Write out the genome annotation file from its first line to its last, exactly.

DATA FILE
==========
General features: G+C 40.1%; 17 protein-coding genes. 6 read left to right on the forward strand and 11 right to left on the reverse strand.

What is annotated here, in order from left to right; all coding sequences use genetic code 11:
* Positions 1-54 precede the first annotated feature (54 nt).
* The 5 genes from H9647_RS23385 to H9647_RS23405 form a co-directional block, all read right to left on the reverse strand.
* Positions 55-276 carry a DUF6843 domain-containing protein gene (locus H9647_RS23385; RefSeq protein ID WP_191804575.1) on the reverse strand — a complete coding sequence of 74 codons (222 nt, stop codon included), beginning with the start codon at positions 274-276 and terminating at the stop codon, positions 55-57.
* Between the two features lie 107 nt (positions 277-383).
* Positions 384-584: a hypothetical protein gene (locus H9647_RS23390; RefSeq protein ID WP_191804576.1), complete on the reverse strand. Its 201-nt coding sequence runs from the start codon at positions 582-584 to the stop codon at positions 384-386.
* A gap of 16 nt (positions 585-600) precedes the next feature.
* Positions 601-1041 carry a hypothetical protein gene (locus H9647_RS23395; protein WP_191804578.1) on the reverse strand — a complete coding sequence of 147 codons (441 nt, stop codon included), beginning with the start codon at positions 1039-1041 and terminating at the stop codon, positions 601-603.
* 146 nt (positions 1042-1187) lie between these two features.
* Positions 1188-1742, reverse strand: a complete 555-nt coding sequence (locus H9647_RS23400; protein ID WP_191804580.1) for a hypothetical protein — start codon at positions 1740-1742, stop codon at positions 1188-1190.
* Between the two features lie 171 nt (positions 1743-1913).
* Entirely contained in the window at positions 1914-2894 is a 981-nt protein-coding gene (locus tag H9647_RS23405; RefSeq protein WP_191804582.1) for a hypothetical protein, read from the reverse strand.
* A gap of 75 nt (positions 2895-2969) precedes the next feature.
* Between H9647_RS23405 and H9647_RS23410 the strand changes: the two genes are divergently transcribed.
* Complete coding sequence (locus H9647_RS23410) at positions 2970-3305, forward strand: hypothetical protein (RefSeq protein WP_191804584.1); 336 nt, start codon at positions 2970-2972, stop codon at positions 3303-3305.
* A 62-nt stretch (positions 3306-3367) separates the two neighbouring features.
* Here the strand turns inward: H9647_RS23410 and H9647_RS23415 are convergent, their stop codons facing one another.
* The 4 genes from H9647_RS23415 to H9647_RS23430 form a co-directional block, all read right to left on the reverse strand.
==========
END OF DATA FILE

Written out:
General features: G+C 40.1%; 17 protein-coding genes. 6 read left to right on the forward strand and 11 right to left on the reverse strand.

What is annotated here, in order from left to right; all coding sequences use genetic code 11:
* Positions 1-54 precede the first annotated feature (54 nt).
* The 5 genes from H9647_RS23385 to H9647_RS23405 form a co-directional block, all read right to left on the reverse strand.
* Positions 55-276 carry a DUF6843 domain-containing protein gene (locus H9647_RS23385; RefSeq protein ID WP_191804575.1) on the reverse strand — a complete coding sequence of 74 codons (222 nt, stop codon included), beginning with the start codon at positions 274-276 and terminating at the stop codon, positions 55-57.
* Between the two features lie 107 nt (positions 277-383).
* Positions 384-584: a hypothetical protein gene (locus H9647_RS23390; RefSeq protein ID WP_191804576.1), complete on the reverse strand. Its 201-nt coding sequence runs from the start codon at positions 582-584 to the stop codon at positions 384-386.
* A gap of 16 nt (positions 585-600) precedes the next feature.
* Positions 601-1041 carry a hypothetical protein gene (locus H9647_RS23395; protein WP_191804578.1) on the reverse strand — a complete coding sequence of 147 codons (441 nt, stop codon included), beginning with the start codon at positions 1039-1041 and terminating at the stop codon, positions 601-603.
* 146 nt (positions 1042-1187) lie between these two features.
* Positions 1188-1742, reverse strand: a complete 555-nt coding sequence (locus H9647_RS23400; protein ID WP_191804580.1) for a hypothetical protein — start codon at positions 1740-1742, stop codon at positions 1188-1190.
* Between the two features lie 171 nt (positions 1743-1913).
* Entirely contained in the window at positions 1914-2894 is a 981-nt protein-coding gene (locus tag H9647_RS23405; RefSeq protein WP_191804582.1) for a hypothetical protein, read from the reverse strand.
* A gap of 75 nt (positions 2895-2969) precedes the next feature.
* Between H9647_RS23405 and H9647_RS23410 the strand changes: the two genes are divergently transcribed.
* Complete coding sequence (locus H9647_RS23410) at positions 2970-3305, forward strand: hypothetical protein (RefSeq protein WP_191804584.1); 336 nt, start codon at positions 2970-2972, stop codon at positions 3303-3305.
* A 62-nt stretch (positions 3306-3367) separates the two neighbouring features.
* Here the strand turns inward: H9647_RS23410 and H9647_RS23415 are convergent, their stop codons facing one another.
* The 4 genes from H9647_RS23415 to H9647_RS23430 form a co-directional block, all read right to left on the reverse strand.